There are a few pillars of the Grand Island Northwest wrestling program that stand out to you when you enter the wrestling room of one of the top Class B programs in the state. It makes you think coach Brian Sybrandts is more about building winners in life than wrestlers.
Commitment. Character. Leadership. Accountability. Work ethic. Ownership.
The last one — communication — takes on a whole new meaning for he and Viking senior Grayson Fries. Fries, Sybrandts’ four-time state qualifier, takes the mat one last time this weekend at the Nebraska State Wrestling Tournament at CHI Health Center in Omaha.
“He’s one of the kids who really got us started,” Sybrandts said of the three state dual qualifications and team state runner-up finish last year that Fries has been a part of in high school. “He’s a kid who wants to be the best. He works his tail off. Other kids see that and they want to be like that.”
The hard part is that what many don’t know about Grayson Fries is when he’s on the mat, he can’t hear a thing. He’s been deaf since a young age when his parents, Kevin and Dana, recognized that he was having trouble hearing between his second and third birthday.
Grayson and his parents — in separate interviews — both share many of the same stories about growing up as a toddler in North Platte before they moved to Grand Island before Grayson entered school.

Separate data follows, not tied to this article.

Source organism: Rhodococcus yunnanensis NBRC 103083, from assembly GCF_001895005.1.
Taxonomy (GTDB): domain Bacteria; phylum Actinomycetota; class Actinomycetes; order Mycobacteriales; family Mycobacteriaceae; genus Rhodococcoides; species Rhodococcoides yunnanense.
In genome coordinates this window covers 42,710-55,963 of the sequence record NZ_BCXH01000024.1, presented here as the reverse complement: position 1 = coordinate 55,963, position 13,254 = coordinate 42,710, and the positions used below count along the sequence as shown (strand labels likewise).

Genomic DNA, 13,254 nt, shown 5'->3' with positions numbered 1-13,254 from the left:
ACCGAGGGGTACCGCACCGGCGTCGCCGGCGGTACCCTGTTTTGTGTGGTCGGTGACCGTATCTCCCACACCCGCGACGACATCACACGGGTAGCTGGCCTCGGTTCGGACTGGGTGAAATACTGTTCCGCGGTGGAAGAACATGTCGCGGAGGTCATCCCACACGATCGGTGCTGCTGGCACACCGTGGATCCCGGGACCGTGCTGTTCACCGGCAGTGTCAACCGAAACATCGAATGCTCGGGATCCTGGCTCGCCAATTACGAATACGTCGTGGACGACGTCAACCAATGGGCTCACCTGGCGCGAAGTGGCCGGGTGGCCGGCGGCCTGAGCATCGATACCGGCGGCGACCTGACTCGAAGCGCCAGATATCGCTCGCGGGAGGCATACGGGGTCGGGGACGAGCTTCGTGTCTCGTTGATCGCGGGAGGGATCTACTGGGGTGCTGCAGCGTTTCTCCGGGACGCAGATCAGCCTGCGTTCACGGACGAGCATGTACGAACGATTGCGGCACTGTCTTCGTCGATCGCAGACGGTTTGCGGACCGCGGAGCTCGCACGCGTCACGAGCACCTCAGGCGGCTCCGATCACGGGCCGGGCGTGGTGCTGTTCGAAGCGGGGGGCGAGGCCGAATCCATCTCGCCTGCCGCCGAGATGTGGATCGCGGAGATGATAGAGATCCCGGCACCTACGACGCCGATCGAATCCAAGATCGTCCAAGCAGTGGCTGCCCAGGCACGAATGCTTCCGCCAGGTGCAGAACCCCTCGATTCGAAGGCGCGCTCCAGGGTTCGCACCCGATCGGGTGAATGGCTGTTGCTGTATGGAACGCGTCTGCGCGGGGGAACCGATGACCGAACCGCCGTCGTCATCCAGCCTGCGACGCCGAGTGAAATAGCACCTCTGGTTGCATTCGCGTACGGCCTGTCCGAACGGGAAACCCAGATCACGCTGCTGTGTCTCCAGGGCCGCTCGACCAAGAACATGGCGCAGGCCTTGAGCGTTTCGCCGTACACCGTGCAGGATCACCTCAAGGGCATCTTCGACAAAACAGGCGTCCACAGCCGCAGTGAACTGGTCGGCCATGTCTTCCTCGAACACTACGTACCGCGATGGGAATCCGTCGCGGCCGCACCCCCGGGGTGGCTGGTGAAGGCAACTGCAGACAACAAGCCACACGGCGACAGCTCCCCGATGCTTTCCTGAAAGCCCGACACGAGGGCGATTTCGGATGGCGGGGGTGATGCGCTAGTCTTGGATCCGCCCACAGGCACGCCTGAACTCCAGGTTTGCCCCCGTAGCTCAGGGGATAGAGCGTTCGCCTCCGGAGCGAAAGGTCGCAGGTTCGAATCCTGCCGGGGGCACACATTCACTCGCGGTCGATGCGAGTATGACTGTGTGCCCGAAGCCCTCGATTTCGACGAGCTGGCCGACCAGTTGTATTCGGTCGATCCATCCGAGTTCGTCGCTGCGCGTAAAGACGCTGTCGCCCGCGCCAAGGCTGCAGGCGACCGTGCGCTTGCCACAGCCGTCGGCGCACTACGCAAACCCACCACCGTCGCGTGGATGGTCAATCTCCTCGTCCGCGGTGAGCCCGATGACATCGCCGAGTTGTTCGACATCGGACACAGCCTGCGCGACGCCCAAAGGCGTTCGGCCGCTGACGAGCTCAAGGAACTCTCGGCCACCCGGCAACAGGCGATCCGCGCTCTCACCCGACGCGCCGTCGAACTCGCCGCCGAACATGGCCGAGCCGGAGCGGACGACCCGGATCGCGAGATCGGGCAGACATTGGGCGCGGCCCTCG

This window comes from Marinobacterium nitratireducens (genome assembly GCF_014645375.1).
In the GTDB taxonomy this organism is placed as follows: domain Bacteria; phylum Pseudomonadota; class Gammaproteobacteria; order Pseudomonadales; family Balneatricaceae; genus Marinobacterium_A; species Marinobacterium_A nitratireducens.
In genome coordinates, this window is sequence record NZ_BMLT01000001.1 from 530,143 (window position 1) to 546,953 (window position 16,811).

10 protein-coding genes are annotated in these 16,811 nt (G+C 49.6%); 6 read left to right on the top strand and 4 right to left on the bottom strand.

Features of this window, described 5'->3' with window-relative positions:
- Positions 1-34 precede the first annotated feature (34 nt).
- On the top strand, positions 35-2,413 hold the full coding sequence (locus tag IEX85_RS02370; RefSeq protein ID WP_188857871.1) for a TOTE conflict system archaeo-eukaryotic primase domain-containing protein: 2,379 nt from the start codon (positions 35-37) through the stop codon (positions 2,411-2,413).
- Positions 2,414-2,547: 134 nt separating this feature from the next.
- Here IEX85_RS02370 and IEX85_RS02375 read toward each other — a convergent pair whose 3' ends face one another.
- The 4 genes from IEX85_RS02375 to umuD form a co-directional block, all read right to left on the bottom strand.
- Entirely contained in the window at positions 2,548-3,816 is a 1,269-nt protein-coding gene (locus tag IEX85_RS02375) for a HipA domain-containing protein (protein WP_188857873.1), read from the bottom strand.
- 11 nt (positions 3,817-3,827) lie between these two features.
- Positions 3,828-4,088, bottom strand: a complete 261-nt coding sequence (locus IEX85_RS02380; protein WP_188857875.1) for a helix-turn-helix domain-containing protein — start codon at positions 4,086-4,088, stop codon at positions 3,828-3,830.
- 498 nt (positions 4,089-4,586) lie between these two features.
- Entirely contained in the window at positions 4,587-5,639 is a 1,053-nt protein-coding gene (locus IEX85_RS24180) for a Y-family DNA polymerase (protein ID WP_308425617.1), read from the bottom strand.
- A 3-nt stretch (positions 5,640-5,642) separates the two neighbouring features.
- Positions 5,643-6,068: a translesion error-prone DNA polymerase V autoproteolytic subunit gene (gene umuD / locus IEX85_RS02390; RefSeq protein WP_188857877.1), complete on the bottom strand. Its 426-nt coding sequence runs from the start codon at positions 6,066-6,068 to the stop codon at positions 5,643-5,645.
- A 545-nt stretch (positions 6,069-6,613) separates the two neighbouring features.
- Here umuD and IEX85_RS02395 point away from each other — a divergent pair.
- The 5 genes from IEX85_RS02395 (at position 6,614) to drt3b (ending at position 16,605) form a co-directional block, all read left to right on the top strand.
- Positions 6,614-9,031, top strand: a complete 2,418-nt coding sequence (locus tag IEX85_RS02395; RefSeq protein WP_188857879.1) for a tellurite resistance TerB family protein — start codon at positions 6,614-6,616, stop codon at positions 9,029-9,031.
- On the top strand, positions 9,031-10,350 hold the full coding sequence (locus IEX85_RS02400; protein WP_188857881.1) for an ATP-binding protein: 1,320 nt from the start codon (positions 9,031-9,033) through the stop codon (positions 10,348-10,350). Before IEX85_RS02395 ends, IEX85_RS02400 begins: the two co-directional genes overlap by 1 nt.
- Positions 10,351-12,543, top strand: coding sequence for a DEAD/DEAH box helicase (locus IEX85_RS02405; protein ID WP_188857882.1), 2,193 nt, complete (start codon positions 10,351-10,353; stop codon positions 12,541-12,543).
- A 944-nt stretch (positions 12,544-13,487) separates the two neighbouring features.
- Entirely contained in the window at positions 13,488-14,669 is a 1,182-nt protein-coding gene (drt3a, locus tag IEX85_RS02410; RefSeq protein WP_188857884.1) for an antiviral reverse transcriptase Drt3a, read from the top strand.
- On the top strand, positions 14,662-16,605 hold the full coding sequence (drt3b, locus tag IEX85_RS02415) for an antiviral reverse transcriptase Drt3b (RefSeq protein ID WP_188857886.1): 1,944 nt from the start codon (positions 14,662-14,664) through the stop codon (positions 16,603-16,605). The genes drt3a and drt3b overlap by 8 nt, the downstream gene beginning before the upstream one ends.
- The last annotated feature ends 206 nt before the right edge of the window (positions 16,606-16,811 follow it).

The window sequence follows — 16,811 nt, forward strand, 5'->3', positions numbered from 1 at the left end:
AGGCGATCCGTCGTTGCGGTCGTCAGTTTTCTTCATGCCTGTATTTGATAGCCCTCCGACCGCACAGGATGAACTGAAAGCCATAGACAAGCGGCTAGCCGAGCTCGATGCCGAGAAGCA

Grayson was born at 28 weeks, due to complications in Dana’s pregnancy. She was diagnosed with HELLP Syndrome which generally comes with elevated liver enzymes, and a low platelet count. It usually begins during the last three months of pregnancy and generally results in a baby being born as soon as possible.
“Basically, my body was allergic to Grayson,” Dana said.
And, while Grayson was very premature, he was as healthy as could be expected. He passed his newborn hearing tests at three months.
In the garden back home and with an adjusted mirror in the car is where Kevin and Dana knew something wasn’t quite right with Grayson, who had developed an early love for football.
“One time we were all out in the backyard in the garden and Dana said something to him and he turned to Dana and grabbed her face and said, ‘Hey, mom, look at me when you talk.’ He was already starting to read lips. We started talking to preschool teachers, we found out he would sit right on their laps when they read,” Kevin said.
“He would also have us adjust our rear view mirror in the car, so he could see us talk.”
While audiologists can’t for certain trace any of the hearing loss back to his premature birth, they also don’t rule it out. No matter, it wasn’t slowing down Grayson Fries.
Grayson smiles sitting up in the wrestling room for one of the final times. He’s asked about any of his first matches when he was a kid.
“I lost one of my first matches to a girl,” he jokes.
He started wrestling early — around the age of five — just before he had cochlear implant surgery. With the implants, he has about 75% hearing and speaks normally, a sign that he’s not been deaf his whole life. But, on the mat, he takes the hearing aids off.
Audiologists at Boys Town were quick to rule out contact sports for Grayson.
“He supposed to be playing golf and tennis,” his dad said. “He couldn’t play football. We tried basketball but there was so much communication he had a hard time. We went to wrestling and he could take (the hearing aids) off and he could function.”